Jeb Bush/George private Email accounts


Jeb Bush/George private Email accounts

George and Jeb both had/have privat email accounts.

Why is it that the news media and republicans are keeping Hilary Clintons Email account in the news however, hush, hush on George and Jeb Bush private email accounts?

Jeb Bush dumps emails including social security numbers of Florida residents online

Jeb Bush, a rumored 2016 Republican presidential candidate, just decided to publish hundreds of thousands of emails sent to him during his time as governor of Florida. On its face it seems like a great idea in the name of transparency, but there’s one huge problem: neither Bush nor those who facilitated the publication of the records, including the state government, decided to redact potentially sensitive personal information from them.

“In the spirit of transparency, I am posting the emails of my governorship here,” a note on Bush’s website says. “Some are funny; some are serious; some I wrote in frustration.” Some also contain the email addresses, home addresses, phone numbers, and social security numbers of Florida residents.

The Verge did not receive a response from Mr. Bush or his Political Action Committees office at the time of publication.

George W Bush’s Private Email Account and Server

Hillary Clinton wasn’t the only one busted for using a private email account and a domain and server not owned and used by the federal government. George W Bush is also guilty of such an act. George W Bush was caught using the domain gwb43 (short for George W Bush, 43rd President), which was owned and hosted on an email server ran by the Republican National Committee. It is alleged that as many as 22 million emails may have been deleted.

It was stated that the officials used these private emails to prevent violation of the Hatch Act. The Hatch Act prevents the use of government resource for political reasons. The Administration and RNC stated that the private emails on the RNC servers were political in nature, and might of b noncompliant with the Hatch Act if they were sent using official .gov email handles.


Once again Floridians are the losers!


Governor Rick Scott and congress fight over budget

And once again Floridians are the losers!

Thank-you neighbors for voting him into office and then a 2nd term, maybe we should try for a 3rd and end Florida as we know it?

Florida Gov. Rick Scott, a longtime opponent of “Obamacare,” made a startling announcement shortly after his mother’s death, going on TV two years ago to explain that he had dropped his objections to President Barack Obama’s health care overhaul.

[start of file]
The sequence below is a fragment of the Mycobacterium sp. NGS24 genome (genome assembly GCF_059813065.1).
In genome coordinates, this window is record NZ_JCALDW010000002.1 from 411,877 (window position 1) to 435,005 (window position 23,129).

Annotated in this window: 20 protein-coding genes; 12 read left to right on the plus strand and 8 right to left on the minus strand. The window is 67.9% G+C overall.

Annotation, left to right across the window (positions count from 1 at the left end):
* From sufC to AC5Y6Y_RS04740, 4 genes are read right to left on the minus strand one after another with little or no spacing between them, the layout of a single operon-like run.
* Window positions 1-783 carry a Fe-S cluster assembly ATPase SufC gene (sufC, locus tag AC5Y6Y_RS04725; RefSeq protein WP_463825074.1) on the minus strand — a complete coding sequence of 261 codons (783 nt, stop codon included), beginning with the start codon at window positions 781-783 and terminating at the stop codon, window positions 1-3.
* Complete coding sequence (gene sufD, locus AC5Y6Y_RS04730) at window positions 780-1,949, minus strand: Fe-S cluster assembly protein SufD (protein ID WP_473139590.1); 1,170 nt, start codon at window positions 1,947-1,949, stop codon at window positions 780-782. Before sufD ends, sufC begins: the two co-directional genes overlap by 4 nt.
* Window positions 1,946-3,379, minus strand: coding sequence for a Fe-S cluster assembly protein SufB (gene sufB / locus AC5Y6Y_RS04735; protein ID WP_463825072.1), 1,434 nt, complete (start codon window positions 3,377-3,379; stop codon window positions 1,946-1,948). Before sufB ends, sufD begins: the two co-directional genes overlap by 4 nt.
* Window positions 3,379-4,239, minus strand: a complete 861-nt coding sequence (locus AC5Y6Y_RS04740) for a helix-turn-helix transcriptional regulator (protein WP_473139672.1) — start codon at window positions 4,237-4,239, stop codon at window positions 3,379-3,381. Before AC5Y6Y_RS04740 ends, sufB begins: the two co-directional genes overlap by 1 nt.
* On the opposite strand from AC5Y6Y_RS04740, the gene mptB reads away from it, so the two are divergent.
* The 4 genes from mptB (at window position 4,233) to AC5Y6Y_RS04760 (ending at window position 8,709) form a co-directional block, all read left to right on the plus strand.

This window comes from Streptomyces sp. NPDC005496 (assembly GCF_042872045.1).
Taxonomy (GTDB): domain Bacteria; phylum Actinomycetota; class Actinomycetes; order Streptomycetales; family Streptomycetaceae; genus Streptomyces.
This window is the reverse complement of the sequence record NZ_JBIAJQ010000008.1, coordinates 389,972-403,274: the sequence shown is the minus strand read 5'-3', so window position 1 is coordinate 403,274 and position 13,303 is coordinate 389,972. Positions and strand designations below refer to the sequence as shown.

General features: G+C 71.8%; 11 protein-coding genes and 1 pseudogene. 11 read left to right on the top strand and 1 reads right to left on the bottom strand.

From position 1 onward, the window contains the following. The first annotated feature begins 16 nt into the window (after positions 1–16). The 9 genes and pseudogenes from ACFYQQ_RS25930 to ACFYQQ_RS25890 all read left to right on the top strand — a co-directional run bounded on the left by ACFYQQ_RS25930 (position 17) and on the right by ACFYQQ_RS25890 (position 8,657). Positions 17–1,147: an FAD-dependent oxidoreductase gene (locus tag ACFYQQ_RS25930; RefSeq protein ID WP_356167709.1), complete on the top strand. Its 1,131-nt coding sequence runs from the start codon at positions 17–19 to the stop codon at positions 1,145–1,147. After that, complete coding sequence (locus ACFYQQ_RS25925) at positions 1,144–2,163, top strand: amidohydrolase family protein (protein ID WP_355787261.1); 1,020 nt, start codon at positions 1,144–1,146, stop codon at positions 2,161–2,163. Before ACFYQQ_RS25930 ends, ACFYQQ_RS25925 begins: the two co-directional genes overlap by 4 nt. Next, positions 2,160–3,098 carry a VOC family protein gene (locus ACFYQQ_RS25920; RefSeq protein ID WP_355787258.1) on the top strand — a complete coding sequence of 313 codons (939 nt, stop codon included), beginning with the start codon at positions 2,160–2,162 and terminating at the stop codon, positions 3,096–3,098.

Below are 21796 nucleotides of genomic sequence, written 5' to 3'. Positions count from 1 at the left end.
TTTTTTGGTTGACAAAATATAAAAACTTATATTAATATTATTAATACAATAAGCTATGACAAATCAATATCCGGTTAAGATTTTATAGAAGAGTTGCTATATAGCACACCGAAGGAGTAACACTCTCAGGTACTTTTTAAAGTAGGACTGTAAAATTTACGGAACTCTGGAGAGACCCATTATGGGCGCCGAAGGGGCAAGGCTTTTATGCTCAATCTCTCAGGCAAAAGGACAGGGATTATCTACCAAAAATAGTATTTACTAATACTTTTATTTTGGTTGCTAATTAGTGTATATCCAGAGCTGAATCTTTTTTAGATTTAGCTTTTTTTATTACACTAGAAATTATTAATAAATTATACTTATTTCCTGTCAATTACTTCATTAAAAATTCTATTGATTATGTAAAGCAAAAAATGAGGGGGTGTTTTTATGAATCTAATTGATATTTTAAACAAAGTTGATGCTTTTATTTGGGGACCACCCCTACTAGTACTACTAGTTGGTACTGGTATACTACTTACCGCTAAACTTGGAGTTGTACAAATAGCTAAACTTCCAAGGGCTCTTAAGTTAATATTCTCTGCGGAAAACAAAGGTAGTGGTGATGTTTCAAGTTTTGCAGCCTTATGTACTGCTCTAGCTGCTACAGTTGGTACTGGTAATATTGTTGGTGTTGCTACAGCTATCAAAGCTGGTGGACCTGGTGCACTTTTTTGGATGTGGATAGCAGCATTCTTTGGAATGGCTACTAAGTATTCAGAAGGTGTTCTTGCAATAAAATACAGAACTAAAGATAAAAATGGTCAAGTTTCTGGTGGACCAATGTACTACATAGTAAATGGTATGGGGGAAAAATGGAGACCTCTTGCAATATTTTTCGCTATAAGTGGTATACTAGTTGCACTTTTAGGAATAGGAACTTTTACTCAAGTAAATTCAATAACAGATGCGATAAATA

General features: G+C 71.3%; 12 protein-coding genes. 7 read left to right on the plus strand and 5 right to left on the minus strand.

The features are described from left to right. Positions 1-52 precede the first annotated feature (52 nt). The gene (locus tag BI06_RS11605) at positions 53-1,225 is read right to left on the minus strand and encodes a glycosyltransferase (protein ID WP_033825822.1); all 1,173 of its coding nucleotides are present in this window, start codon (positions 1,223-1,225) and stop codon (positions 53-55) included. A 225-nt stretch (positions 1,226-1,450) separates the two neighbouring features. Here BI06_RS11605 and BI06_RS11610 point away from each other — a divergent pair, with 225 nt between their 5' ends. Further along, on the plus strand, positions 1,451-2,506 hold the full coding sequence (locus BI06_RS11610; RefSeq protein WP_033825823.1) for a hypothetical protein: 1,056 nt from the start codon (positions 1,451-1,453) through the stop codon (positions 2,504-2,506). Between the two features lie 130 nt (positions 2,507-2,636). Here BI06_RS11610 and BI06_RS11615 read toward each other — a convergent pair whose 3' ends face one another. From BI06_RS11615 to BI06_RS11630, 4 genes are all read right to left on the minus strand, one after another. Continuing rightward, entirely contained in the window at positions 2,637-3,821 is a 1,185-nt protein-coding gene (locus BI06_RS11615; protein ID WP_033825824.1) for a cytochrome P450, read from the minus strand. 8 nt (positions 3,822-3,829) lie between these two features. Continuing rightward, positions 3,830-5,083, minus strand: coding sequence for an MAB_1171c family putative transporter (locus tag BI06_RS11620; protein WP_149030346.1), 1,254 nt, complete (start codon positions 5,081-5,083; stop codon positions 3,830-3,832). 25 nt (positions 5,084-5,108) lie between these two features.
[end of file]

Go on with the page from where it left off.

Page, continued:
Scott’s gratitude didn’t last — he is again one of the nation’s harshest critics of “Obamacare” and the Medicaid expansion the president has been lobbying for. Scott even sued the federal government two weeks ago, alleging that Obama is illegally coercing the state to expand

Gov. Scott’s ‘critical needs’ demand gets defiant responses

I think that finding after two terms they are on to you governor, at least one can only hope so!

What’s a “Minimal” in the eyes of the beholder?

What’s going on with our president?

Flagler Commissioners Formalize Opposition to Fracking and Seismic Testing for Oil and Gas

Currently, some 90 percent of federally owned coastal waters are closed to drilling. Drilling off of Florida’s Gulf coast is banned until at least 2022.

But in January, the Obama administration—in a surprise—presented a plan that would allow oil and gas drilling off the Atlantic coast along the coastline of southern states. Leases would be issued in waters starting in Virginia and ending in Georgia, but not off of Florida.

“Drilling off Florida’s Atlantic coast would be unwise and impractical,” Nelson said. “It would interfere with military operations off of Jacksonville and rocket launches from Kennedy Space Center and Patrick Air Force base, not to mention the environmental hazards it would pose. If you’re not going to drill there, then why do the seismic testing?”

Two weeks ago Flagler County commissioners said they wanted to formalize their opposition to off-shore oil and gas drilling and to fracking, the technique of drilling for oil through hydraulic fracturing of soil and rock beneath the surface.